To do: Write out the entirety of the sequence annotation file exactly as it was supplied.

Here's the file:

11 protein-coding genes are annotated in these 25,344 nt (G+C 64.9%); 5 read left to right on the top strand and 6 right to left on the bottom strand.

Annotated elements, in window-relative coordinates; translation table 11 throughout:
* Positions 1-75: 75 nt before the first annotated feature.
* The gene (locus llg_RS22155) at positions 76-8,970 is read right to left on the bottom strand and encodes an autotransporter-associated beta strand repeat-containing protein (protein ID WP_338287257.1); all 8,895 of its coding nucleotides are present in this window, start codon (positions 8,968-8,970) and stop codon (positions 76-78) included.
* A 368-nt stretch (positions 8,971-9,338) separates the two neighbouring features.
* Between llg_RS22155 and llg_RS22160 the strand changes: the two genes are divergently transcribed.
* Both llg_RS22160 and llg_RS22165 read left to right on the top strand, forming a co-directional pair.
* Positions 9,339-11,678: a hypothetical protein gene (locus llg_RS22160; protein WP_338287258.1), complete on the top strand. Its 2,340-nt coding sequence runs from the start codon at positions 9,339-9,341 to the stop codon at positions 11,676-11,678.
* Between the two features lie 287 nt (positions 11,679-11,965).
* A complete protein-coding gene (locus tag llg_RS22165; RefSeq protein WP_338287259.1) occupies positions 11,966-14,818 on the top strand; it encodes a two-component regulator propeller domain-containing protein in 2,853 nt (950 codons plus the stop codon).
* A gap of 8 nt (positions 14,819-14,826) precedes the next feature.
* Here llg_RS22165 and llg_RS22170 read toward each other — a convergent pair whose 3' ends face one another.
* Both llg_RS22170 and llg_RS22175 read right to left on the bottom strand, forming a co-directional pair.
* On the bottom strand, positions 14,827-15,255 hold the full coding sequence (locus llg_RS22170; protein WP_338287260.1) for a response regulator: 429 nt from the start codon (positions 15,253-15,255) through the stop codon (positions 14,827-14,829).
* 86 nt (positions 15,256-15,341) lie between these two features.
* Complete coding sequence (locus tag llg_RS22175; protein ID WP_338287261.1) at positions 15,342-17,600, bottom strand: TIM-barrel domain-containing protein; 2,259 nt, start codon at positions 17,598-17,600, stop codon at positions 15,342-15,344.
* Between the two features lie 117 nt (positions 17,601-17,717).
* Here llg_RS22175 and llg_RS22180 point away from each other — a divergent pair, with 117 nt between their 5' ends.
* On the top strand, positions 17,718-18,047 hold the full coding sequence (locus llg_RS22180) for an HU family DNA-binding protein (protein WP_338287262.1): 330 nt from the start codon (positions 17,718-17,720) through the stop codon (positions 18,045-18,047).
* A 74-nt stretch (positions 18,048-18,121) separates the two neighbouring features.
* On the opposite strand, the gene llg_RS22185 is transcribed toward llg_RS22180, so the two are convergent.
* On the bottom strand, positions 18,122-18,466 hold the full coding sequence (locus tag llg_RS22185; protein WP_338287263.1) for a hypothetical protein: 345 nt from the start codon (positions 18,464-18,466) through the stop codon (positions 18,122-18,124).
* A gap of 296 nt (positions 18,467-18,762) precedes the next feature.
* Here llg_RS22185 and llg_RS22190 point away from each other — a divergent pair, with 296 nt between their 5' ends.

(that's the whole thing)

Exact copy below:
11 protein-coding genes are annotated in these 25,344 nt (G+C 64.9%); 5 read left to right on the top strand and 6 right to left on the bottom strand.

Annotated elements, in window-relative coordinates; translation table 11 throughout:
* Positions 1-75: 75 nt before the first annotated feature.
* The gene (locus llg_RS22155) at positions 76-8,970 is read right to left on the bottom strand and encodes an autotransporter-associated beta strand repeat-containing protein (protein ID WP_338287257.1); all 8,895 of its coding nucleotides are present in this window, start codon (positions 8,968-8,970) and stop codon (positions 76-78) included.
* A 368-nt stretch (positions 8,971-9,338) separates the two neighbouring features.
* Between llg_RS22155 and llg_RS22160 the strand changes: the two genes are divergently transcribed.
* Both llg_RS22160 and llg_RS22165 read left to right on the top strand, forming a co-directional pair.
* Positions 9,339-11,678: a hypothetical protein gene (locus llg_RS22160; protein WP_338287258.1), complete on the top strand. Its 2,340-nt coding sequence runs from the start codon at positions 9,339-9,341 to the stop codon at positions 11,676-11,678.
* Between the two features lie 287 nt (positions 11,679-11,965).
* A complete protein-coding gene (locus tag llg_RS22165; RefSeq protein WP_338287259.1) occupies positions 11,966-14,818 on the top strand; it encodes a two-component regulator propeller domain-containing protein in 2,853 nt (950 codons plus the stop codon).
* A gap of 8 nt (positions 14,819-14,826) precedes the next feature.
* Here llg_RS22165 and llg_RS22170 read toward each other — a convergent pair whose 3' ends face one another.
* Both llg_RS22170 and llg_RS22175 read right to left on the bottom strand, forming a co-directional pair.
* On the bottom strand, positions 14,827-15,255 hold the full coding sequence (locus llg_RS22170; protein WP_338287260.1) for a response regulator: 429 nt from the start codon (positions 15,253-15,255) through the stop codon (positions 14,827-14,829).
* 86 nt (positions 15,256-15,341) lie between these two features.
* Complete coding sequence (locus tag llg_RS22175; protein ID WP_338287261.1) at positions 15,342-17,600, bottom strand: TIM-barrel domain-containing protein; 2,259 nt, start codon at positions 17,598-17,600, stop codon at positions 15,342-15,344.
* Between the two features lie 117 nt (positions 17,601-17,717).
* Here llg_RS22175 and llg_RS22180 point away from each other — a divergent pair, with 117 nt between their 5' ends.
* On the top strand, positions 17,718-18,047 hold the full coding sequence (locus llg_RS22180) for an HU family DNA-binding protein (protein WP_338287262.1): 330 nt from the start codon (positions 17,718-17,720) through the stop codon (positions 18,045-18,047).
* A 74-nt stretch (positions 18,048-18,121) separates the two neighbouring features.
* On the opposite strand, the gene llg_RS22185 is transcribed toward llg_RS22180, so the two are convergent.
* On the bottom strand, positions 18,122-18,466 hold the full coding sequence (locus tag llg_RS22185; protein WP_338287263.1) for a hypothetical protein: 345 nt from the start codon (positions 18,464-18,466) through the stop codon (positions 18,122-18,124).
* A gap of 296 nt (positions 18,467-18,762) precedes the next feature.
* Here llg_RS22185 and llg_RS22190 point away from each other — a divergent pair, with 296 nt between their 5' ends.